The Joplin Globe, Joplin, MO

Globe Life

October 29, 2012

Employees excited to return to old jobs at Jim Bob’s

JOPLIN, Mo. — Emily Knight is picky when it comes to jobs. A server at Jim Bob’s Steak and Ribs in Joplin, she prefers to work for locally owned restaurants instead of corporate-owned chains or franchises.

“I can be myself,” Knight said. “Other places, there are just rules, rules, rules. We have rules here, too, but the owners want us to be personable and relate with people more, instead of acting like a robot.”

Knight said that her bosses, owners Steve and Stacey Gamble, also stick up for their employees and have their backs when dealing with difficult customers. There’s a feeling of mutual loyalty, she said.

So much so that when the May 22, 2011, tornado destroyed the restaurant’s building at 20th Street and Range Line Road, she just knew they would reopen.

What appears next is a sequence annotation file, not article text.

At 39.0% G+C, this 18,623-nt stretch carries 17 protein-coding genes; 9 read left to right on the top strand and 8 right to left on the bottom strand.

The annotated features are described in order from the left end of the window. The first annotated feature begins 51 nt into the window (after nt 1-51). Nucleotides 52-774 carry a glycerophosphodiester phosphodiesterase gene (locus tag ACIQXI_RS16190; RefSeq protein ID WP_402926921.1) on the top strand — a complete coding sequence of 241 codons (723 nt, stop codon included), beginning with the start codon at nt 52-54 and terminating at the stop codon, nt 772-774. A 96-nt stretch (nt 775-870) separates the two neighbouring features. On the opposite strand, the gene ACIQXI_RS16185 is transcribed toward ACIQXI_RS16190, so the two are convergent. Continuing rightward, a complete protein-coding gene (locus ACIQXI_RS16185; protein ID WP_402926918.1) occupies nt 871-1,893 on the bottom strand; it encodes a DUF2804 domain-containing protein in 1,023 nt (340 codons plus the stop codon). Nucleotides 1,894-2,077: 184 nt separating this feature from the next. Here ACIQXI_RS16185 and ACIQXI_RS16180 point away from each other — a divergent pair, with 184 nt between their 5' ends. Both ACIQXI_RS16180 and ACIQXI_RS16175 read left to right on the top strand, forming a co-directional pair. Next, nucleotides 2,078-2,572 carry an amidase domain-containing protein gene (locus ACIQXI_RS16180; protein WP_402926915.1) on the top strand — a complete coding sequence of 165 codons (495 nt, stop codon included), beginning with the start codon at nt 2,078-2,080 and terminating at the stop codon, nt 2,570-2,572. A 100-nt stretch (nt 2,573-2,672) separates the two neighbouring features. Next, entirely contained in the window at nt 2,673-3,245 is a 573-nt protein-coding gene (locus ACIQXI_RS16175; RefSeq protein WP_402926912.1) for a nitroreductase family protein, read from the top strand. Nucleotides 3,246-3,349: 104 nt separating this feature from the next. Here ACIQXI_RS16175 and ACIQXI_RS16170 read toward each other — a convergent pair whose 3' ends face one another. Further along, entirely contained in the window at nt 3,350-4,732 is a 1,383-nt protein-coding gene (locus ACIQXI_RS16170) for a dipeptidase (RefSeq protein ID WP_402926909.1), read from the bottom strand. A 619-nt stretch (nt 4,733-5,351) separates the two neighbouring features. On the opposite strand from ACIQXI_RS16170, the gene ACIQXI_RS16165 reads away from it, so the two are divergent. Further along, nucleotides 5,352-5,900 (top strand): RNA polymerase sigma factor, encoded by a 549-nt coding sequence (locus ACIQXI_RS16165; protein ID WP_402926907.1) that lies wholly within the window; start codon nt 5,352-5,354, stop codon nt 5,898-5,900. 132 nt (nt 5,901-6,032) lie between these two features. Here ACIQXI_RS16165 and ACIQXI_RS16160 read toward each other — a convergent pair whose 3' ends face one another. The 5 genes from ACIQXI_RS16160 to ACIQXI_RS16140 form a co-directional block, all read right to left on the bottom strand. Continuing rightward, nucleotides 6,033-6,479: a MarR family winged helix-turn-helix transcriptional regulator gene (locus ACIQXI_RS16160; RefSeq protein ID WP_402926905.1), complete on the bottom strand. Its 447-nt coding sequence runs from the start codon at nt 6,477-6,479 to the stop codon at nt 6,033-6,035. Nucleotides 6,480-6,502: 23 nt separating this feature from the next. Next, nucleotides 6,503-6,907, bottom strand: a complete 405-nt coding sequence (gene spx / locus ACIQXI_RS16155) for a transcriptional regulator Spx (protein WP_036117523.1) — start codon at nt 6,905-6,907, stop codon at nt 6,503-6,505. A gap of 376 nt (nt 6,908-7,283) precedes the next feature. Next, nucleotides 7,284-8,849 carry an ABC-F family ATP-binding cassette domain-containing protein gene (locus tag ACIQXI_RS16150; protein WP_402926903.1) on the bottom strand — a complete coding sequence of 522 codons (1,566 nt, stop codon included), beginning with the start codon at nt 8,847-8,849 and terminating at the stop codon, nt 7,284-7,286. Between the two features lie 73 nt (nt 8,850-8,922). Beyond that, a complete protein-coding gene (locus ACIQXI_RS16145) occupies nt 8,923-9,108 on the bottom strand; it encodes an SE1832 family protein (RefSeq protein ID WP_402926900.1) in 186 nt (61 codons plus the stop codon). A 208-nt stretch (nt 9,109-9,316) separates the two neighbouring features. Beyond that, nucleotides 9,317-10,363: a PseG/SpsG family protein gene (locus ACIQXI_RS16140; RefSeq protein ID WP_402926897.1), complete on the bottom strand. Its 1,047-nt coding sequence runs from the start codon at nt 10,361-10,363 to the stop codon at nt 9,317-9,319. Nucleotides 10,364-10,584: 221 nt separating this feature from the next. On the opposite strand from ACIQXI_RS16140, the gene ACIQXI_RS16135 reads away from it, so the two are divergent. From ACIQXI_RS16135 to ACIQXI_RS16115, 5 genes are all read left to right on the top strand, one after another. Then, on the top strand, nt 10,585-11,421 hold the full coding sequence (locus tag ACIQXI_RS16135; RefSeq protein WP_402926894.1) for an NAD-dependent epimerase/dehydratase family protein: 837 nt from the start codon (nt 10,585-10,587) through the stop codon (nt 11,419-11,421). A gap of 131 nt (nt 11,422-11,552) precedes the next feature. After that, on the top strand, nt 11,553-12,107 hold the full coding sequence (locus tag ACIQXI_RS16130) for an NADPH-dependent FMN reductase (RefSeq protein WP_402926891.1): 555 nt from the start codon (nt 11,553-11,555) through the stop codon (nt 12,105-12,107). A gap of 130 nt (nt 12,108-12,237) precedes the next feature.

Knight isn’t the only employee who waited to get his or her job back. Manager Casey Welch, who was a server at the old location, said most of the staff was just waiting to get a chance to work at Jim Bob’s again Ñ even when the owners themselves didn’t quite know how to reopen.

“That was the sense I got, that a lot of employees felt that way,” Welch said. “We all love this place and love the Gambles, so there was a hope. But it was nerve-racking.”

Job search

Knight, a mother of three, lives near Carl Junction. She and her family were out of the tornado’s path on May 22, 2011, but she and her boyfriend drove into the damage zone to help out. She dropped him off at Parr Hill Park and didn’t see him again until after 10 p.m. at Ozark Christian College.

While she was unable to see Jim Bob’s, he was, and he later told her that the restaurant had been badly damaged.

Knight and other employees met at the wreckage soon after the tornado, where they helped with cleanup efforts. She said they salvaged as much as they could, including the restaurant’s legendary taxidermied animals.

Welch said employees got paid for cleanup shifts whenever they wanted to work. But eventually people started finding work elsewhere Ñ Welch started working behind the bar at Applebee’s in Joplin.